Anticompetitive agreements

Assessment framework

What is the general framework for assessing whether an agreement or concerted practice can be considered anticompetitive?

The general framework is set out in the GWB. Section 1 of the GWB provides for a prohibition of the same type of anticompetitive as article 101 of the TFEU. It prohibits agreements and concerted practices that are not exempted under section 2 of the GWB or the block exemption regulations as in force under EU law to which section 2 of the GWB explicitly refers. The GWB contains a dynamic referral to the block exemption regulations in order to ensure that national German law does not prohibit any agreements or concerted practices that would be lawful under EU law. Furthermore, the FCO and German courts apply articles 101 and 102 of the TFEU when dealing with antitrust cases that may affect trade between two or more EU member states.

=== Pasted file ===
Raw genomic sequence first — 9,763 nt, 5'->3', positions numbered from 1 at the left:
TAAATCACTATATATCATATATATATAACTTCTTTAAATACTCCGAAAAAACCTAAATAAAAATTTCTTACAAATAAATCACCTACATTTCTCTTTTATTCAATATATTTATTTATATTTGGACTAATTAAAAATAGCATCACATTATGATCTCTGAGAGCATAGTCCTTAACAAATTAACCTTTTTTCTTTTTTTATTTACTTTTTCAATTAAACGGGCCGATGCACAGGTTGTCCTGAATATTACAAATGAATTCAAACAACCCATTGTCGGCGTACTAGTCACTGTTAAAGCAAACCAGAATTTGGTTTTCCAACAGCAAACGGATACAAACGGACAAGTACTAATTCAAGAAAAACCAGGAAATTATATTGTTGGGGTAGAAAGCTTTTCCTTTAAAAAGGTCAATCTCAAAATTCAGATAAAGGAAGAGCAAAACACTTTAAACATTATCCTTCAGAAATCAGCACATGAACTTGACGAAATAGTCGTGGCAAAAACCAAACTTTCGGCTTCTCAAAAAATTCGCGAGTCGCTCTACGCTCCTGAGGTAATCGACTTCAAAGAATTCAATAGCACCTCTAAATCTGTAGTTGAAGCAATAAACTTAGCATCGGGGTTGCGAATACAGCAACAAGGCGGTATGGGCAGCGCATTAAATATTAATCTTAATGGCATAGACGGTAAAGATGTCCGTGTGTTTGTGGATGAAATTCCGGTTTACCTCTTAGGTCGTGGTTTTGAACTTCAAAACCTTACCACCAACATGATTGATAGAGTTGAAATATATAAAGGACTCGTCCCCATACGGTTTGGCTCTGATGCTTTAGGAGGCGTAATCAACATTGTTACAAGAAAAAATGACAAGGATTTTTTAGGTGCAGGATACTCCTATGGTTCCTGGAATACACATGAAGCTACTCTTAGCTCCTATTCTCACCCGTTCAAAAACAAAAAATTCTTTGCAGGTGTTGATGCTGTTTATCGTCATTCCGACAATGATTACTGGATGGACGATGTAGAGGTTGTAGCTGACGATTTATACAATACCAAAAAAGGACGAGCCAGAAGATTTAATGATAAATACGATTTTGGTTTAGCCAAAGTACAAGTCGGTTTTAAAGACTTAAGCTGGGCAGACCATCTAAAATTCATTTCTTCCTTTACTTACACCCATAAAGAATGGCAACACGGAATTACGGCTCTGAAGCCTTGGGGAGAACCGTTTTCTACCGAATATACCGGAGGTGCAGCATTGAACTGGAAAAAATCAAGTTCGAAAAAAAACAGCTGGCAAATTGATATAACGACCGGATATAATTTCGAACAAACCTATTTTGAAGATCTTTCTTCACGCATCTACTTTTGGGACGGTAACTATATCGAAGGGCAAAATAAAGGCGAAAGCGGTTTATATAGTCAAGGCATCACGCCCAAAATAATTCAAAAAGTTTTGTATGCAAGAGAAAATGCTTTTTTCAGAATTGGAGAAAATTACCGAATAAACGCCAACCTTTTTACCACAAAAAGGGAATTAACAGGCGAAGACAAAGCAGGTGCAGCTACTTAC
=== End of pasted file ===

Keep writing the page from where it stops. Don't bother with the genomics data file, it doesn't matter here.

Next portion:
Technology licensing agreements

To what extent are technology licensing agreements considered anticompetitive?

Technology licensing agreements are generally considered to be pro-competitive. The principles that are relevant under EU law also apply in a German context. This is true in particular for the application of Regulation No. 316/2014 on the application of article 101(3) of the TFEU to categories of technology transfer agreements and its corresponding guidelines. Research and development agreements and specialisation agreements are covered by specific exemptions under, respectively, Regulations Nos. 1217/2010 and 1218/2010.